Tonight, Fifth Avenue Cinema will play host to the “Visuals” film festival, an event they hold each year at the end of every term.
Tonight, Fifth Avenue Cinema will play host to the “Visuals” film festival, an event they hold each year at the end of every term. The event will feature free food, live music, an awards ceremony and more. On top of all that, it’s free for PSU students.
Hopefuls were encouraged to submit their shorts—not to exceed 10 minutes in length—by Feb. 25, giving participants plenty of time to let their creative juices flow. These juices, however, are barred from producing and submitting a pornographic film, which is the only genre that is prohibited.
Though the deadline is passed, it is surprising to find that Fifth Avenue Cinema accepts submissions from people other than the PSU student body. As stated in the rules and regulations, the contest is also open to PSU faculty and “fans of 5th Avenue Cinema.” Essentially, anyone can submit a short.
Besides the food provided by around-the-corner eatery Hot Lips Pizza, this quarter’s soiree features performances by two live bands: Spookfish and Cotton. It is unclear whether Fifth Avenue Cinema is extending to full-time music venue, in light of this and Fanno Creek’s performance there last Friday.
Spookfish is a Portland artist who’s music sounds tailor-made for scoring a film festival. Not too many of the songs sound alike, but a lot of its tracks share a sonic commonality; many of them sound like circus music run through a pitch-shifting vibrato pedal. Drums, ambient vocals and a smattering of acoustic guitars find themselves into the mix on occasion.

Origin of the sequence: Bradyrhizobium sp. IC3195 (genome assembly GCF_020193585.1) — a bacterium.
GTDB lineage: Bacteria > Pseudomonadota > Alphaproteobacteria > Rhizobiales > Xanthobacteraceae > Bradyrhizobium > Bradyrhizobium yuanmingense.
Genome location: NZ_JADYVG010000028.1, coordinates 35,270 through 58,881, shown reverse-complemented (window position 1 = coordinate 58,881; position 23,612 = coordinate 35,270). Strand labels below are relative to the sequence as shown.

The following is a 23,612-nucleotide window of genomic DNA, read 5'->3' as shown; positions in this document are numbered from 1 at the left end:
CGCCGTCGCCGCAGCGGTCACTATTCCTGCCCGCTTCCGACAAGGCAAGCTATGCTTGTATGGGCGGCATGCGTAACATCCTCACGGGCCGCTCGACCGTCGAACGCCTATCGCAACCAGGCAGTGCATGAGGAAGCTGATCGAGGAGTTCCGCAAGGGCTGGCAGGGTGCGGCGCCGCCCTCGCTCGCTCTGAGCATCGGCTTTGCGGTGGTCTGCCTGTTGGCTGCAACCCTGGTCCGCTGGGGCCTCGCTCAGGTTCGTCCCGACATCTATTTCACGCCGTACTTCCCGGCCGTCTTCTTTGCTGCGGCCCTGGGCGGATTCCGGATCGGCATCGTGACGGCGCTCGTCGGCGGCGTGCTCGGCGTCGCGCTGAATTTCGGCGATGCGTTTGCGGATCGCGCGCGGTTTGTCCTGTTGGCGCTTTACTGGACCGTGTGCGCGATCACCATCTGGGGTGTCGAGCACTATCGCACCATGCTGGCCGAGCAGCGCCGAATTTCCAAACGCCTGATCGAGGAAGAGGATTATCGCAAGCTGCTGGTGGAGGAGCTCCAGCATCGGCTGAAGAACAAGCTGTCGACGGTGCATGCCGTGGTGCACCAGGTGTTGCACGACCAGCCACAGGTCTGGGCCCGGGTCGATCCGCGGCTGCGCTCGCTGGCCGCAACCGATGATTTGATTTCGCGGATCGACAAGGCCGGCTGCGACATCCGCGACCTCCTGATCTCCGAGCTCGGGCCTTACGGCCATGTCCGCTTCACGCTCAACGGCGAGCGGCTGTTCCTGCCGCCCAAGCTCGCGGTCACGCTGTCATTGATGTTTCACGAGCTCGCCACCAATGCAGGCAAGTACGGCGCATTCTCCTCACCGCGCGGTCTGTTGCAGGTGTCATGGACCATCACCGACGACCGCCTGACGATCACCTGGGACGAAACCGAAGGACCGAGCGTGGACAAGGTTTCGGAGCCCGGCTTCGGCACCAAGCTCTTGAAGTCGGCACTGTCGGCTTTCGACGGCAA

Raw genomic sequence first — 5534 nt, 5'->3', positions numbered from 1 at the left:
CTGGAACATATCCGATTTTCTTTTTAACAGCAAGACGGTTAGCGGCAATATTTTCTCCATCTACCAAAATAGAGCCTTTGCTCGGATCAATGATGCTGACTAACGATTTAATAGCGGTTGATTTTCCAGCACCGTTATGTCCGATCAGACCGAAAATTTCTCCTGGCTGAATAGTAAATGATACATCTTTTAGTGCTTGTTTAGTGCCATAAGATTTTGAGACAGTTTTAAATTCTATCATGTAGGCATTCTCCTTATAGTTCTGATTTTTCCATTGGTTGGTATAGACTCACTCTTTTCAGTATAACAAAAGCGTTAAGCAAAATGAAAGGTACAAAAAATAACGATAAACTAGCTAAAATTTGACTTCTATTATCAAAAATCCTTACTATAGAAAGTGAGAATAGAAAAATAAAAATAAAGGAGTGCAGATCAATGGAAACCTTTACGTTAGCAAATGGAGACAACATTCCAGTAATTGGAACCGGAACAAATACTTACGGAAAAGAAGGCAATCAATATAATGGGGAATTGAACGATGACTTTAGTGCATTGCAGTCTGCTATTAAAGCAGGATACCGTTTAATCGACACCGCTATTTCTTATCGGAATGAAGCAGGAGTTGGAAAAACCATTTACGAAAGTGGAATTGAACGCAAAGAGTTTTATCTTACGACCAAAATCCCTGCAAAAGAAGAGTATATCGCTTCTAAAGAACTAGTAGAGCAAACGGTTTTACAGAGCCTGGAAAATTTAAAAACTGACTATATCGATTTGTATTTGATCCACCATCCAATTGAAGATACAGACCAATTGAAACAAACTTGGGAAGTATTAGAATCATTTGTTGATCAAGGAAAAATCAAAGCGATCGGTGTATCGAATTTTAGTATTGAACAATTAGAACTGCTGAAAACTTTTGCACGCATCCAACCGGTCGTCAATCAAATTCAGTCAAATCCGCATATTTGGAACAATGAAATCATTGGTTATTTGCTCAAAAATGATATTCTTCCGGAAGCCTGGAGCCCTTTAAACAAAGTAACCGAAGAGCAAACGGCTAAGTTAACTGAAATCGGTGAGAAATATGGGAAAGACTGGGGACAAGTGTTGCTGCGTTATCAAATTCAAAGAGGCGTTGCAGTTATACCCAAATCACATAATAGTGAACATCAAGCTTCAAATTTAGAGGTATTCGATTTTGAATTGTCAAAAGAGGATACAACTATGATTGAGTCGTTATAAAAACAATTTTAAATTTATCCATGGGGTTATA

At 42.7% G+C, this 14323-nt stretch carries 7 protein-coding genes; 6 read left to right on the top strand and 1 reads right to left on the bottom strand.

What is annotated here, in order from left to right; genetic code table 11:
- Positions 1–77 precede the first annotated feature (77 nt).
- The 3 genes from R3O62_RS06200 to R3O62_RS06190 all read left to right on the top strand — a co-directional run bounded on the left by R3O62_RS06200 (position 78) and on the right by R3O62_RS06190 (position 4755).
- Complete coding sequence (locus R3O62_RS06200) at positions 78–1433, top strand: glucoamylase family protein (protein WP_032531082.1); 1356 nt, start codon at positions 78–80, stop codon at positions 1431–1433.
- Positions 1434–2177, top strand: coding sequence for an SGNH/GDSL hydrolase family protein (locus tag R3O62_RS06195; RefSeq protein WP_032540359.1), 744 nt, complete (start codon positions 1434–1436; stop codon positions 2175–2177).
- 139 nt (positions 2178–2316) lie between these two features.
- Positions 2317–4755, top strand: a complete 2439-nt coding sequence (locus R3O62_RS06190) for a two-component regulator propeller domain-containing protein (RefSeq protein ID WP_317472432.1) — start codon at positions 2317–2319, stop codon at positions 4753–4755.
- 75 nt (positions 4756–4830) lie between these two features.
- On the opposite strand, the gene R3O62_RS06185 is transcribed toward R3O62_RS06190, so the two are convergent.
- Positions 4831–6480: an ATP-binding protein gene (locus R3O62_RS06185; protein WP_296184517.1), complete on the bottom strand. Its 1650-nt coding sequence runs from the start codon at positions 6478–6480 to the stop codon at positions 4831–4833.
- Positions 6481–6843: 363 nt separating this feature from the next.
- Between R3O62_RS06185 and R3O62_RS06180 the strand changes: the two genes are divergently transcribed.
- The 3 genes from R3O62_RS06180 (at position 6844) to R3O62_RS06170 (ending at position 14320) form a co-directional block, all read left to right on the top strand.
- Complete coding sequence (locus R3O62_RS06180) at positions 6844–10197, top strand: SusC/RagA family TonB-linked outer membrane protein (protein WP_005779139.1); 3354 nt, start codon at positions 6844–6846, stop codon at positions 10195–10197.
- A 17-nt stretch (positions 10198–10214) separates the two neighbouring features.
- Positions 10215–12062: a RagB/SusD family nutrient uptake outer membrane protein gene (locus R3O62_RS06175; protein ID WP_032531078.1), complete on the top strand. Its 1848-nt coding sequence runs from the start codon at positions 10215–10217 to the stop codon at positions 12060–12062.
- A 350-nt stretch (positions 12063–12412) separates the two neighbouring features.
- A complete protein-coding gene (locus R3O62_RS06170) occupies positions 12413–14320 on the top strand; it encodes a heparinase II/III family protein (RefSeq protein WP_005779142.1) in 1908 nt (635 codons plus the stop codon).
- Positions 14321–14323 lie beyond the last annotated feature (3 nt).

Attendants of “Visuals” won’t find much out of the ordinary with Spookfish’s tunes, however, because even agreeing to attend a film festival consisting of several 10-minute-maximum shorts puts one’s attention span on the chopping block. That said, Spookfish has multiple self-released albums to draw from that span a huge variety of styles.
Cotton’s web presence isn’t nearly as well defined as that of Spookfish, so trying to locate its music is a task unto itself, which is only augmented by its common name. This isn’t a bad thing, though—the films are just as much of a surprise, so why shouldn’t this mentality bleed into the musical acts as well?
Fifth Avenue Cinema is Portland State’s student run-media center. Way back before most of us were born, the cinema was a Portland art-house staple. The cinema specialized in hard-to-find limited-run artsy flicks, the likes of which couldn’t be seen at any other movie theatre in town. It was only in 1989 that the theatre was reclaimed and reopened by PSU students, where it has been providing the student body with personally-selected flicks, free popcorn and free admission ever since. Even non-PSU students are only asked to pay a paltry $3 for entry, and only two if the moviegoer happens to be a student anywhere else. That alone makes the Fifth Avenue Cinema the best deal in town, and it’s right in PSU’s back pocket.
If you are looking for a last breath of fun before dead week begins, interested in checking out some of Portland State’s budding filmmakers or are just looking for something to do tonight, “Visuals” just might be the ticket for you. Plus, there’s free pizza.